I am using an AD8217 high side current sensor to measure currents up to 20A. It works as expected when testing with lower currents and sense resistors of 1\$ \Omega \$ and 0.3\$ \Omega \$ and currents of 660mA and 130mA.

For the eventual 20A, I will need to use a 5m\$ \Omega \$ sense resistor. The output of the AD8217 is not what I expect using this resistor and the 660mA or 130mA currents.

At 130mA, I expect an output of 13mV but I measure 34mV. At 660mA, I expect 66mV but measure 115mV.

Directly measuring the differential voltage across the sense resistor looks right (e.g., 3.3mV with 660mA which should produce an output of 20 x 3.3mV = 66mV).

The application note (https://www.analog.com/en/analog-dialogue/articles/high-side-current-sensing-wide-dynamic-range.html) says that a differential voltage across the sense resistor of at least 1mV is fine. I don't think that the AD8217 offset voltage or bias current can account for what I am seeing.

Thanks for any ideas.

This is the circuit I am using with a 12.5V battery, either 18\$ \Omega \$ or 100\$ \Omega \$ load resistors and 0.3\$ \Omega \$, 1\$ \Omega \$ or 0.005\$ \Omega \$ sense resistors.

enter image description here

  • 1
    \$\begingroup\$ What voltage are you seeing between the GND pin of the AD8217 and the GND measurement point you have used? Is the GND on the 8217 linked to the GND point on the power circuit? \$\endgroup\$
    – Andy aka
    Apr 23, 2019 at 14:00
  • 1
    \$\begingroup\$ What kind of load do you have at the output of the AD8217? It has a limited ability to sink current close to ground (~40 mV @ 1 mA). \$\endgroup\$
    – Dave Tweed
    Apr 23, 2019 at 14:18
  • \$\begingroup\$ @Andy aka: I don't think that should matter if I am measuring OUT relative to the AD8217 ground. \$\endgroup\$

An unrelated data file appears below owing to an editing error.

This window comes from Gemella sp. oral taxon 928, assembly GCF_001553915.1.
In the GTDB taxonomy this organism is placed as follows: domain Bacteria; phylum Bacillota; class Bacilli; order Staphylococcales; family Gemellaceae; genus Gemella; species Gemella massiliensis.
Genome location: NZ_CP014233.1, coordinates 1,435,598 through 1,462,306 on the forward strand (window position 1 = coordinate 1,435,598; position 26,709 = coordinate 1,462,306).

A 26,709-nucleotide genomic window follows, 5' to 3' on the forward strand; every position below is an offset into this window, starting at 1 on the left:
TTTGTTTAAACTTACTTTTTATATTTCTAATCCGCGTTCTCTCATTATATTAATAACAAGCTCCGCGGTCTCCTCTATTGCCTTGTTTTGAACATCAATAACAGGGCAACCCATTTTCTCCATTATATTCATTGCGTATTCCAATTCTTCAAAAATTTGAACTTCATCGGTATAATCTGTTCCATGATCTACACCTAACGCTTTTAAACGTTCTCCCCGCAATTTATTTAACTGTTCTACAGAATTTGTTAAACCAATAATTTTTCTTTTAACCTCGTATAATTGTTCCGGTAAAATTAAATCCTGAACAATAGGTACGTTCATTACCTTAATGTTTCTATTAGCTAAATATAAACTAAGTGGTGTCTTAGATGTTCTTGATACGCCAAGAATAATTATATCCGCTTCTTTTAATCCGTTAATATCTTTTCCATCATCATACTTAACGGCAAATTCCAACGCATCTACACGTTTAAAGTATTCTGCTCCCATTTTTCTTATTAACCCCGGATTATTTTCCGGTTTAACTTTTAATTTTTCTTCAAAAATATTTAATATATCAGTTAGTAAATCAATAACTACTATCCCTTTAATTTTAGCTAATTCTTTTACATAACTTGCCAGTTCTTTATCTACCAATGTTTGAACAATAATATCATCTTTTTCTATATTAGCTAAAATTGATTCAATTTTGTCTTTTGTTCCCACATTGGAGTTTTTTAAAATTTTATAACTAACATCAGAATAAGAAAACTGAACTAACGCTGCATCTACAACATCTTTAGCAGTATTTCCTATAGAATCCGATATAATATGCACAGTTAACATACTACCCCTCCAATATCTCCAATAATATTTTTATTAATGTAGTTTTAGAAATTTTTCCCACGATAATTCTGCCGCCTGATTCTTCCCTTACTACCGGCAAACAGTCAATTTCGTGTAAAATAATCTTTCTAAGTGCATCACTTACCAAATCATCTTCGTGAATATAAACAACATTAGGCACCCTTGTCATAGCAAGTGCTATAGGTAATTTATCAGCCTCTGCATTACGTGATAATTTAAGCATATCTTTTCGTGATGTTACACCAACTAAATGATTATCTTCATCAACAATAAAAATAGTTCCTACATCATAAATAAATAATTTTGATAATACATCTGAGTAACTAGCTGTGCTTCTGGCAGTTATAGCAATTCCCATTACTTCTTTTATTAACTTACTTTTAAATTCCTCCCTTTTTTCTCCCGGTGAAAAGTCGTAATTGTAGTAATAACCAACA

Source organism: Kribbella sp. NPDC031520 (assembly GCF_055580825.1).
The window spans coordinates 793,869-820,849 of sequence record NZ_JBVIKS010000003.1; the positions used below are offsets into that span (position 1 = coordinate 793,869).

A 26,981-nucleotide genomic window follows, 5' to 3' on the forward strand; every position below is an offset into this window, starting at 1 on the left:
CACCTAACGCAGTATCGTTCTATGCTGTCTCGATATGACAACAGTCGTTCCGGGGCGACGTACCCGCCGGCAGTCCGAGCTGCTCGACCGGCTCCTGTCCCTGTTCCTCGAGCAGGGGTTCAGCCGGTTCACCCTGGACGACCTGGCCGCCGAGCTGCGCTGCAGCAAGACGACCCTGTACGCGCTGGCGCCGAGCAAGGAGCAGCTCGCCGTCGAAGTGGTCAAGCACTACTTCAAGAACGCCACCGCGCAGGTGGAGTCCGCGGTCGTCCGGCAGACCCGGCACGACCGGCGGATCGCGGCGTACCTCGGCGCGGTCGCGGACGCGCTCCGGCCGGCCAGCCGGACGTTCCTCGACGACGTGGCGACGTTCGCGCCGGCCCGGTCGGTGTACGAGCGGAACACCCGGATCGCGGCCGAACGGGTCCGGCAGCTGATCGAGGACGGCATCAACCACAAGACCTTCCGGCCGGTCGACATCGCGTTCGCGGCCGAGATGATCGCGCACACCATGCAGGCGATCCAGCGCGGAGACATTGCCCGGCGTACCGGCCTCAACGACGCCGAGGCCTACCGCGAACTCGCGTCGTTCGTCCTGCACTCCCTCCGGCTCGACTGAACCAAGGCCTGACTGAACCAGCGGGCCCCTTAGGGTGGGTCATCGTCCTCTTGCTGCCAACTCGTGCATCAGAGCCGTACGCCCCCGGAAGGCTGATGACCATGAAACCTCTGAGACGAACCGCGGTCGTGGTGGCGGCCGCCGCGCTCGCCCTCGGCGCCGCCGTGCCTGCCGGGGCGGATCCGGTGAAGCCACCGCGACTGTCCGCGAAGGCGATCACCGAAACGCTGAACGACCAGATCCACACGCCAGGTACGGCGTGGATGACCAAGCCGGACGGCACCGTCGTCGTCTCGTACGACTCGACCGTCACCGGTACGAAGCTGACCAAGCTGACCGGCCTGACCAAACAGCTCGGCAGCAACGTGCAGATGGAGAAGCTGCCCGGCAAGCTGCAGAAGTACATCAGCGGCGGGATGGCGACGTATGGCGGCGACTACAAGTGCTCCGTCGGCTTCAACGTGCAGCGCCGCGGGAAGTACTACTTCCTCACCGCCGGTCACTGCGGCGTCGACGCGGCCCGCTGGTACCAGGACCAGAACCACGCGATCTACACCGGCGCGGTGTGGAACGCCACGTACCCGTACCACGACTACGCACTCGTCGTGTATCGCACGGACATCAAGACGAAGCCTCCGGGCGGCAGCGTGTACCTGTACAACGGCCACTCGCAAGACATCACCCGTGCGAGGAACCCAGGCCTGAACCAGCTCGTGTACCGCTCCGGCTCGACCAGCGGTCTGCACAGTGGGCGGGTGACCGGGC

– Mitch
    Apr 23, 2019 at 15:11
  • \$\begingroup\$ @Dave Tweed: The load is only the meter. But what you're suggesting may be a factor since the minimum voltage out is 10mV. \$\endgroup\$
    – Mitch
    Apr 23, 2019 at 15:16
  • \$\begingroup\$ Insufficient data. Try a triangular wave to a transistor active load and view output linearity, gain, offset error \$\endgroup\$ Apr 23, 2019 at 16:17

1 Answer 1


Did you use a Kelvin connection to connect the 5m\$ \Omega \$ to the AD8217?
If not, the measurement is not only the voltage drop across the resistor itself, but also across the contacts/traces as well.

enter image description here

In the upper picture, the connection to the AD8217 has been made with the thin traces. However, the thick trace will have an impedance (resistance and inductance). Also the solder joints (or whatever connection you use) to the shunt resistor will have contact resistance.
In case of using 1\$ \Omega \$ or 0.3\$ \Omega \$ these contact resistance could probably be neglected or be incorrectly dismissed as being AD8217 offset voltage or bias current.
When using a 5m\$ \Omega \$ shunt resistor, you can certainly not neglect the above mentioned impedances.

The impedances cause additional voltage drops (I represented them as \$V_{TC}\$), which is current dependent, which seems to match your findings.

Using a Kelvin connection as shown in the lower picture will prevent measuring these voltage drops.

  • 1
    \$\begingroup\$ Using a Kelvin connection with measurement wires connected close to the body of the resistor improved the situation considerably. Now I measure 15mV vs. 13mV expected and 72mV vs. 66mV. I suspect that these differences can be reduced with more careful wiring. Thanks. \$\endgroup\$
    – Mitch
    Apr 23, 2019 at 15:08

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